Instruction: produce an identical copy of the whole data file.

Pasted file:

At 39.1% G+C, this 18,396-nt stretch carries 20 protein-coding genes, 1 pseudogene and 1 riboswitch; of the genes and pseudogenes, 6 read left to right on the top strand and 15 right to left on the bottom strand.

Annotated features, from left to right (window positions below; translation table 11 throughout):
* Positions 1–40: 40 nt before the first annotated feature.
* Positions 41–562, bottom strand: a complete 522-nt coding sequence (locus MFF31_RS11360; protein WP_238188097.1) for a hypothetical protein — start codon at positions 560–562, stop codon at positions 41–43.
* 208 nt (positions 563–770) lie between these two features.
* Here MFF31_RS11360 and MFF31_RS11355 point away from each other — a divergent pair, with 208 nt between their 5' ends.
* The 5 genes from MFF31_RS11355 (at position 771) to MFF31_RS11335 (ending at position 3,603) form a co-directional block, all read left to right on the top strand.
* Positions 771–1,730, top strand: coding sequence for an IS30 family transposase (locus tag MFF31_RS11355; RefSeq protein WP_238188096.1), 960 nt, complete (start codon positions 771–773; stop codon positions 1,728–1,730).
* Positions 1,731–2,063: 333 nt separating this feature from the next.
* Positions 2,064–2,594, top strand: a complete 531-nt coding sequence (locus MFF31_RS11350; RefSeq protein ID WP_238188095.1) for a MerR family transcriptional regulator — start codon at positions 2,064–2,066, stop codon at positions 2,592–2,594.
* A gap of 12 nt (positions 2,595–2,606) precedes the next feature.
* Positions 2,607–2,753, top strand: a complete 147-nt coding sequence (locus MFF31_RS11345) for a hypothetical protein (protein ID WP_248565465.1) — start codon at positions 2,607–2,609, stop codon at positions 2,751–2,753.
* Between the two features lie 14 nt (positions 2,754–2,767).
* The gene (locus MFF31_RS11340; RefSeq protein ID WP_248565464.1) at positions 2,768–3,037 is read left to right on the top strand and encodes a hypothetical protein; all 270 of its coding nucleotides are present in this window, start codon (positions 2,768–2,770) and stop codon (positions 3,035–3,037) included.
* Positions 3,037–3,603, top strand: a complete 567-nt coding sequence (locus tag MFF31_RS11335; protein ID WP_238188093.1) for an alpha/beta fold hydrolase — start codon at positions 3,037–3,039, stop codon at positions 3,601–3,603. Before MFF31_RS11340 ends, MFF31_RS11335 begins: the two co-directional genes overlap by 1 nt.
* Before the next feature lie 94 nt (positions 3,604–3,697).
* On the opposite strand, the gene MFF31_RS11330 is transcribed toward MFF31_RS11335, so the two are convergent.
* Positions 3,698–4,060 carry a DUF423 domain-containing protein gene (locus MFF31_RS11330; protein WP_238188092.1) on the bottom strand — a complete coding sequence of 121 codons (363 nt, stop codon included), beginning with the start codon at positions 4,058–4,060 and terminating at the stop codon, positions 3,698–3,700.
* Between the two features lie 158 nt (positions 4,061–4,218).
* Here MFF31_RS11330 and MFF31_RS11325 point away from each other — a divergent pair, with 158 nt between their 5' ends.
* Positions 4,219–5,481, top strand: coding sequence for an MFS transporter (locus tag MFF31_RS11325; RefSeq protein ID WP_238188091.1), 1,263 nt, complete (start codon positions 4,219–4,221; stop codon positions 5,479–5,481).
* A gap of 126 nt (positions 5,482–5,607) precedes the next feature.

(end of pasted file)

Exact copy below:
At 39.1% G+C, this 18,396-nt stretch carries 20 protein-coding genes, 1 pseudogene and 1 riboswitch; of the genes and pseudogenes, 6 read left to right on the top strand and 15 right to left on the bottom strand.

Annotated features, from left to right (window positions below; translation table 11 throughout):
* Positions 1–40: 40 nt before the first annotated feature.
* Positions 41–562, bottom strand: a complete 522-nt coding sequence (locus MFF31_RS11360; protein WP_238188097.1) for a hypothetical protein — start codon at positions 560–562, stop codon at positions 41–43.
* 208 nt (positions 563–770) lie between these two features.
* Here MFF31_RS11360 and MFF31_RS11355 point away from each other — a divergent pair, with 208 nt between their 5' ends.
* The 5 genes from MFF31_RS11355 (at position 771) to MFF31_RS11335 (ending at position 3,603) form a co-directional block, all read left to right on the top strand.
* Positions 771–1,730, top strand: coding sequence for an IS30 family transposase (locus tag MFF31_RS11355; RefSeq protein WP_238188096.1), 960 nt, complete (start codon positions 771–773; stop codon positions 1,728–1,730).
* Positions 1,731–2,063: 333 nt separating this feature from the next.
* Positions 2,064–2,594, top strand: a complete 531-nt coding sequence (locus MFF31_RS11350; RefSeq protein ID WP_238188095.1) for a MerR family transcriptional regulator — start codon at positions 2,064–2,066, stop codon at positions 2,592–2,594.
* A gap of 12 nt (positions 2,595–2,606) precedes the next feature.
* Positions 2,607–2,753, top strand: a complete 147-nt coding sequence (locus MFF31_RS11345) for a hypothetical protein (protein ID WP_248565465.1) — start codon at positions 2,607–2,609, stop codon at positions 2,751–2,753.
* Between the two features lie 14 nt (positions 2,754–2,767).
* The gene (locus MFF31_RS11340; RefSeq protein ID WP_248565464.1) at positions 2,768–3,037 is read left to right on the top strand and encodes a hypothetical protein; all 270 of its coding nucleotides are present in this window, start codon (positions 2,768–2,770) and stop codon (positions 3,035–3,037) included.
* Positions 3,037–3,603, top strand: a complete 567-nt coding sequence (locus tag MFF31_RS11335; protein ID WP_238188093.1) for an alpha/beta fold hydrolase — start codon at positions 3,037–3,039, stop codon at positions 3,601–3,603. Before MFF31_RS11340 ends, MFF31_RS11335 begins: the two co-directional genes overlap by 1 nt.
* Before the next feature lie 94 nt (positions 3,604–3,697).
* On the opposite strand, the gene MFF31_RS11330 is transcribed toward MFF31_RS11335, so the two are convergent.
* Positions 3,698–4,060 carry a DUF423 domain-containing protein gene (locus MFF31_RS11330; protein WP_238188092.1) on the bottom strand — a complete coding sequence of 121 codons (363 nt, stop codon included), beginning with the start codon at positions 4,058–4,060 and terminating at the stop codon, positions 3,698–3,700.
* Between the two features lie 158 nt (positions 4,061–4,218).
* Here MFF31_RS11330 and MFF31_RS11325 point away from each other — a divergent pair, with 158 nt between their 5' ends.
* Positions 4,219–5,481, top strand: coding sequence for an MFS transporter (locus tag MFF31_RS11325; RefSeq protein ID WP_238188091.1), 1,263 nt, complete (start codon positions 4,219–4,221; stop codon positions 5,479–5,481).
* A gap of 126 nt (positions 5,482–5,607) precedes the next feature.